What happened

Shares of industrial giant General Electric (NYSE:GE) tumbled 5% in early trading Friday, and remain down 3.6% as of 10:40 a.m. EDT. What precisely is causing GE stock to fall, however, is a matter of opinion.

So what

When considering why a stock as gigantic as GE ($57 billion in market capitalization, $93.5 billion in annual sales) is going down, you have to expect that there will be a lot of factors at work.

Calculator screen reads Taxes Due

Image source: Getty Images.

First and foremost, as my colleague Lou Whiteman pointed out yesterday, GE CEO Larry Culp revealed at an investor conference yesterday that free cash flow will be a lot worse than the $2.5 billion Wall Street has been estimating so far -- as much as $3.5 billion to $4.5 billion -- and that GE will end the year burning cash as well.

Second, GE has confirmed a deal to sell its 130-year-old GE Lighting business to Savant Systems in a deal valued at $250 million including GE debt that Savant will assume. (Translation: GE will be getting a lot less than $250 million in cash). GE already unloaded its appliances division, so this deal severs GE's last tie to the ordinary household consumer, which could lower the company's profile among consumers, and investors.  

Third, The Financial Times reported yesterday that the U.K. tax authority is suing General Electric for tax fraud, claiming the company owes about $1 billion in back taxes -- plus interest and penalties on that tax debt. GE disputes the charge, but the potential financial hit from this one is probably also weighing on the shares.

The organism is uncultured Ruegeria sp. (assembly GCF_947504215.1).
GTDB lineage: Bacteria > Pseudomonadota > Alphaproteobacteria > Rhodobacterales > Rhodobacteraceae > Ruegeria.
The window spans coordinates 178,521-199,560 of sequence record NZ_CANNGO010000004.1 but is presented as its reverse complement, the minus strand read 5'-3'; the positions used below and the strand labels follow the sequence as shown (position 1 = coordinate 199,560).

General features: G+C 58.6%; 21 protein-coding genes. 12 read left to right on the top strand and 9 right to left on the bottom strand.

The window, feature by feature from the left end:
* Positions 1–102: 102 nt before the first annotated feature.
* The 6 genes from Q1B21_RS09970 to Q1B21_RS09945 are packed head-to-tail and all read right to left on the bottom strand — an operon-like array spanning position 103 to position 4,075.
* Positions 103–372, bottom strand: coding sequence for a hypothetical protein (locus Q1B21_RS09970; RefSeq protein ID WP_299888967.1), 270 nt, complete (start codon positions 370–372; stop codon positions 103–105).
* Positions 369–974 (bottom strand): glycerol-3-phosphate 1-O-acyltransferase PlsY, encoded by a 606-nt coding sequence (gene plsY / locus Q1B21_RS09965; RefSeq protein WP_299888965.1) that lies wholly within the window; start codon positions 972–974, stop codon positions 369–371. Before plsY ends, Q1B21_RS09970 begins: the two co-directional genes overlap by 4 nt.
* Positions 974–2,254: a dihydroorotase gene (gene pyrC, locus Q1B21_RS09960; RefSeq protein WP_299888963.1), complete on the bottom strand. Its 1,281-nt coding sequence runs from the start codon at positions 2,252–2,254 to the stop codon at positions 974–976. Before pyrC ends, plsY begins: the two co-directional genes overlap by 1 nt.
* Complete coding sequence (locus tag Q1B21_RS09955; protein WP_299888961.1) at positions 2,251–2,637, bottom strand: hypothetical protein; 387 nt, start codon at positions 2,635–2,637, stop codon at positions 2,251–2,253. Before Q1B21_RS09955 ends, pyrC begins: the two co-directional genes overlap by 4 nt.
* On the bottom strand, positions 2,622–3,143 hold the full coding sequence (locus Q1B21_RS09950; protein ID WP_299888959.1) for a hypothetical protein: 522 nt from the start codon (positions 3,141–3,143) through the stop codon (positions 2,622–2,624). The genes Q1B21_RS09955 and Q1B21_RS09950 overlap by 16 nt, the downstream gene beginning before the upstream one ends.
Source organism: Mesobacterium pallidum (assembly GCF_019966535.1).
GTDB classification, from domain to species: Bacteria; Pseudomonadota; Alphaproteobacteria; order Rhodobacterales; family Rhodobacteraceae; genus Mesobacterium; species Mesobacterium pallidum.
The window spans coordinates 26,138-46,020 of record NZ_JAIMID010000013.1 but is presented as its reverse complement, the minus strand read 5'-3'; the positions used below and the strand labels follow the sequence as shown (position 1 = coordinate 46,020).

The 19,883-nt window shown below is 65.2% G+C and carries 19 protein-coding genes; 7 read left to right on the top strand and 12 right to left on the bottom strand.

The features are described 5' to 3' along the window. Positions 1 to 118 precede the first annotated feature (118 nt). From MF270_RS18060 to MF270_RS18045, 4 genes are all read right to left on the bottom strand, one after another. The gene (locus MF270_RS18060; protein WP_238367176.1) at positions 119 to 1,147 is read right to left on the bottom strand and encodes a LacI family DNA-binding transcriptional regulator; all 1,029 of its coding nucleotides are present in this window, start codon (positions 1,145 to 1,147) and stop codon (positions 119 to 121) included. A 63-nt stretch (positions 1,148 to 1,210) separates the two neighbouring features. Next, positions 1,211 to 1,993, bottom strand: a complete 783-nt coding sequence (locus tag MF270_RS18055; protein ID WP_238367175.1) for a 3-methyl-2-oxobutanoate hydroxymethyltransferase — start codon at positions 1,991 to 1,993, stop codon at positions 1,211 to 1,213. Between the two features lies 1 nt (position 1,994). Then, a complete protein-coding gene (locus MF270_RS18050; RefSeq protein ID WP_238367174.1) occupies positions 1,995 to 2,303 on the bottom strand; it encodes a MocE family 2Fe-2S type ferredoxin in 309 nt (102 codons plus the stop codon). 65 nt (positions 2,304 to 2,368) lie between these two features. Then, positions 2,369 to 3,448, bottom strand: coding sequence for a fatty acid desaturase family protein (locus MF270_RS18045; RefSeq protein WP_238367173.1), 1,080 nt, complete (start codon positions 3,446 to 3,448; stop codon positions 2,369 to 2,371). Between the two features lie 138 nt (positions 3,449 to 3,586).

Now what

General Electric is a company with a $57 billion market capitalization, but also $57 billion in net debt on its books. It generated $3 billion in free cash flow over the past year, but is on course to burn more than $3 billion in negative free cash flow in this quarter alone. So even before the tax news came out, this was a company entering a likely recession in a perilous position.

With its biggest and most profitable division, airplane engines, hit hard by the decline in air travel, I can't imagine GE's debt problems, or its free cash flow problems, are going to go away anytime soon.

This article represents the opinion of the writer, who may disagree with the “official” recommendation position of a Motley Fool premium advisory service. We’re motley! Questioning an investing thesis -- even one of our own -- helps us all think critically about investing and make decisions that help us become smarter, happier, and richer.